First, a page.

Women better at holding investment nerve

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Women investors are more likely than men to hold their nerve than during financial turmoil but are less likely than men to invest overall, according to a new study.

The research, for investment provider Alliance Trust, revealed that women were better at holding their investment nerve and less likely to have crystallised a loss when the market dipped.

Almost half of men (48%) have sold investments at a loss when they have gone down in value to try to avoid losing more money but only 38% of women have done the same.

When asked whether they had stopped or reduced their regular investment payments because the markets had dropped, 17% of men had done so entirely compared to just 12% of women.

Survey Questions:













Sometimes investments go down in value. When this happens, some people decide to cash in their investments at a loss to avoid losing more money. Have you ever sold an investment at a loss?

 

Gender

Total

Men

Women

Yes, within the last year

12%

15%

6%

Yes, within the last 1-2 years

10%

10%

9%

Yes, within the last 3-5 years

13%

12%

14%

Yes, within the last 6-10 years

6%

6%

4%

Yes, over 10 years ago

5%

5%

5%

No

51%

48%

55%

I don’t know

5%

4%

7%

NET: Yes

45%

48%

38%

Source: Alliance Trust / Opinium

 










 

Portfolio value falls 5%

Portfolio value falls 6-10%

Portfolio value falls 11-15%

Portfolio value falls 16%-20%

Portfolio value falls by more than 20%

Men

Women

Men

Women

Men

Women

Men

Women

Men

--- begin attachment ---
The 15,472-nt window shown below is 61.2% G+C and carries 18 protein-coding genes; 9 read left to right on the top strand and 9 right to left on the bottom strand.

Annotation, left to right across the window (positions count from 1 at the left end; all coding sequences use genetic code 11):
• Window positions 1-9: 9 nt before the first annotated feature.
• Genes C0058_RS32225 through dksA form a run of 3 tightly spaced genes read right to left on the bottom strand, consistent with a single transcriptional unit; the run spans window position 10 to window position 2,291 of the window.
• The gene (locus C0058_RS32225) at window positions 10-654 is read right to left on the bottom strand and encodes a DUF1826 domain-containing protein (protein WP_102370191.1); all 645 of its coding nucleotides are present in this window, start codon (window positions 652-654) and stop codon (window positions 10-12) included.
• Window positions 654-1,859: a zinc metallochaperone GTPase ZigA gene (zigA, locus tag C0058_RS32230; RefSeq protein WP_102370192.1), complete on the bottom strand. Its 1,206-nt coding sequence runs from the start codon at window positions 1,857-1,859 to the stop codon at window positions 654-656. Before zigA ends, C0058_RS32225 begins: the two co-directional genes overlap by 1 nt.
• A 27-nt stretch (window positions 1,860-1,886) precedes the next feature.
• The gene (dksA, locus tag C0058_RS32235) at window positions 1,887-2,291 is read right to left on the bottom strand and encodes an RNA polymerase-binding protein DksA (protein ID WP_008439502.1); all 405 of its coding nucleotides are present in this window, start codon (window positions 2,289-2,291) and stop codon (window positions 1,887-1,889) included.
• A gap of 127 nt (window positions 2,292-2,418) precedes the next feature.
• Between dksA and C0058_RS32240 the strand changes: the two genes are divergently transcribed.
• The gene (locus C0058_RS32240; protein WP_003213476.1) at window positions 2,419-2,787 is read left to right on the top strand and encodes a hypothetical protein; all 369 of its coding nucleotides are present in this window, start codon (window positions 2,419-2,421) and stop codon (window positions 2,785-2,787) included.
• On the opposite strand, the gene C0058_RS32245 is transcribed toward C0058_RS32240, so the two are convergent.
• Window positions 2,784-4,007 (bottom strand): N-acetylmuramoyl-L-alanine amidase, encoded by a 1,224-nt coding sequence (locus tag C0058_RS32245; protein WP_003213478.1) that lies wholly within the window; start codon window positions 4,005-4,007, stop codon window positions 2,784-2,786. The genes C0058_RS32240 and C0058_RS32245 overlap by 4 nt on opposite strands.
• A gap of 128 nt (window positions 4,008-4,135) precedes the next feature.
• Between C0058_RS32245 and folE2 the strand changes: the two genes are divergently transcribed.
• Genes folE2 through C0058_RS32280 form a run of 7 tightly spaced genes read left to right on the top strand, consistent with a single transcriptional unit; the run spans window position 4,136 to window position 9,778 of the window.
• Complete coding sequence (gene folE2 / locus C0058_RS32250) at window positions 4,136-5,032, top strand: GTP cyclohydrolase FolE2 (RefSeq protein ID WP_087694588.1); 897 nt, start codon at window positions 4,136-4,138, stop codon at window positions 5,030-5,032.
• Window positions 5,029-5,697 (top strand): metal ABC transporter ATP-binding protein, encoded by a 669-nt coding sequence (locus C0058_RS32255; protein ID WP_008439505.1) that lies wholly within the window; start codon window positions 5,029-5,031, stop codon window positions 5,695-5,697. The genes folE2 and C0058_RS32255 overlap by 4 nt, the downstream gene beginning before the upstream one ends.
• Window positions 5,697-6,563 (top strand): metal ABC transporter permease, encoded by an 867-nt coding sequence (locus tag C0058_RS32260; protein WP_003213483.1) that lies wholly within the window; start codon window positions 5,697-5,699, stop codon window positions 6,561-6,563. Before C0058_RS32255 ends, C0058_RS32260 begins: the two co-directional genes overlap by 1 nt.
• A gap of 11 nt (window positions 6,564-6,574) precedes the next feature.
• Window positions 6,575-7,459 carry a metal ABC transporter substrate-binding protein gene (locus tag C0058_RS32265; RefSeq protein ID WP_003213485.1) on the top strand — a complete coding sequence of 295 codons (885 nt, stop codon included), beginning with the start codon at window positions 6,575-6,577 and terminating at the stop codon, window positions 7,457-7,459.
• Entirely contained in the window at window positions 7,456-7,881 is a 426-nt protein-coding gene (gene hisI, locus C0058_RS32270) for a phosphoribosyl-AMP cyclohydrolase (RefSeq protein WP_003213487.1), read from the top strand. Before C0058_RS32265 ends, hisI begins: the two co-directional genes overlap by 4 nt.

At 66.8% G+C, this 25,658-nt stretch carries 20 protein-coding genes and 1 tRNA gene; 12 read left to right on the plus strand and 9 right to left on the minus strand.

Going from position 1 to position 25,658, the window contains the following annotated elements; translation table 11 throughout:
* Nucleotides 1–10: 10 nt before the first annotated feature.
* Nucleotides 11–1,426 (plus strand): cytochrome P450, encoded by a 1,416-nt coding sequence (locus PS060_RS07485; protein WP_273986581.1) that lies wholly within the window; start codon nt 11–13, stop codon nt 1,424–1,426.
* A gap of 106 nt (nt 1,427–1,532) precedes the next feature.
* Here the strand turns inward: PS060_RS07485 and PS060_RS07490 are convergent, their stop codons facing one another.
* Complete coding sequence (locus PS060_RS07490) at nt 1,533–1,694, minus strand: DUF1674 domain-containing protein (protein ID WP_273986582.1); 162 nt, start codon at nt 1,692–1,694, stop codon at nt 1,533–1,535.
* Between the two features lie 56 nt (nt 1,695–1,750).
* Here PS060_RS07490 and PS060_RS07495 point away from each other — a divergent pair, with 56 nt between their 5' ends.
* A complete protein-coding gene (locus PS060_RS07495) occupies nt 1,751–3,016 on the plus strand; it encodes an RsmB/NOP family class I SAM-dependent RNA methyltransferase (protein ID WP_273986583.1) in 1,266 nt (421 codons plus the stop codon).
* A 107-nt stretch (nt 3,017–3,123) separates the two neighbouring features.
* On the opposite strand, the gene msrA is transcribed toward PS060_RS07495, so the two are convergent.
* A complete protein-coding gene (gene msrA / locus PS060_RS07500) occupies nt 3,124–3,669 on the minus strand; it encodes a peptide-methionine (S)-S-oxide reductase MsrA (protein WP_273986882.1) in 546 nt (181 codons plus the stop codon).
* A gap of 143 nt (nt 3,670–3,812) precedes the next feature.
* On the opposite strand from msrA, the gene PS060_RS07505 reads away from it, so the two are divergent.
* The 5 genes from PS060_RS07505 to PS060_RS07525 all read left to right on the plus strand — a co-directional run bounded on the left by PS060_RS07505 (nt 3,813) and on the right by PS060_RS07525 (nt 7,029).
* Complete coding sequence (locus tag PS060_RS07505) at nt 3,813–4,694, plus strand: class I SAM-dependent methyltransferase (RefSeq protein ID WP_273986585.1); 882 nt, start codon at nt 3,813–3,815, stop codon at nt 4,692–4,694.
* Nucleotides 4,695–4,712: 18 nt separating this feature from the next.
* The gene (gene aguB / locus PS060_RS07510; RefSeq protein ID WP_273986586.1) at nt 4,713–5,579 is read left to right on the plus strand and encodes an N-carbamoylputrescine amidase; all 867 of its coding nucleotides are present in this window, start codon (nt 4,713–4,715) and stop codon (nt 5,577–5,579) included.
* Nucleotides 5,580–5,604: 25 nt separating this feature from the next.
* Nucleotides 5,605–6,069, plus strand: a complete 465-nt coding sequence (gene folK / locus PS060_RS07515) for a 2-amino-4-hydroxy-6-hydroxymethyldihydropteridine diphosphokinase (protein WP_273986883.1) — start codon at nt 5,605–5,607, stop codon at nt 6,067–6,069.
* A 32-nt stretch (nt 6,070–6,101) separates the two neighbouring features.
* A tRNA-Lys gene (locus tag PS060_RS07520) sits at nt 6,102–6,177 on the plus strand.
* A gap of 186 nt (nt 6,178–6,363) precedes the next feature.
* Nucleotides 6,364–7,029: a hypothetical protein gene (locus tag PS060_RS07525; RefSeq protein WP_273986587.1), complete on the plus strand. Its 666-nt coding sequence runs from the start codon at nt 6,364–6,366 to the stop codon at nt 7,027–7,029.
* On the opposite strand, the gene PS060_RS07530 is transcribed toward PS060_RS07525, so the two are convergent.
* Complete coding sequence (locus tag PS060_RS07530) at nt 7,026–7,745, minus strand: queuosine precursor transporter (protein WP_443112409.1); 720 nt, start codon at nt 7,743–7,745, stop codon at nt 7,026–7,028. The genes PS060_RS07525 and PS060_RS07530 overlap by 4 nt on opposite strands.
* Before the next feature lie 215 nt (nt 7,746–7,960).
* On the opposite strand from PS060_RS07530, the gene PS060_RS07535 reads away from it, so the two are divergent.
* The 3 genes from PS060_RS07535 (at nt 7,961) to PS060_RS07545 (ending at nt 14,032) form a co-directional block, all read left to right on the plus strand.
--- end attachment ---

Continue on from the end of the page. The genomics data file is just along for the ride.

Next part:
Women

I would stay put / hold

69%

61%

59%

52%

46%

40%

37%

31%

30%

27%

I would sell my investments

12%

14%

12%

17%

21%

19%

22%

18%

21%

21%

I would buy more investments

10%

12%

14%

14%

16%

18%

20%

21%

21%

22%

I would pause regular contributions

5%

9%

10%

10%

12%

13%

13%

16%

14%

12%

Not sure

11%

15%

11%

17%

12%

21%

15%

26%

20%

28%

Source: Alliance Trust / Opinium 

However, the survey also showed that men have more money invested compared to women and were more likely to invest in the stock market. Some 30% of men in the UK have a stocks & shares ISA compared to just 16% of women.

About 17% of men have a general investment account compared to 10% of women while 19% of men have a SIPP compared to 9% of women. Ownership of cash savings was similar.

Men also have more money invested with more than half of the women who do invest (54%) having less than £20,000 invested, compared to 37% of men.

In contrast, 39% of men have more than £50,000 invested while just 28% of women can say the same.

• Consumer research was conducted by Opinium Research, who surveyed 2,000 UK adults in August. Of these, 730 were investors (defined as having a Stocks & Shares ISA, a general investment account, and/ or a self-invested/ self-managed personal pension).



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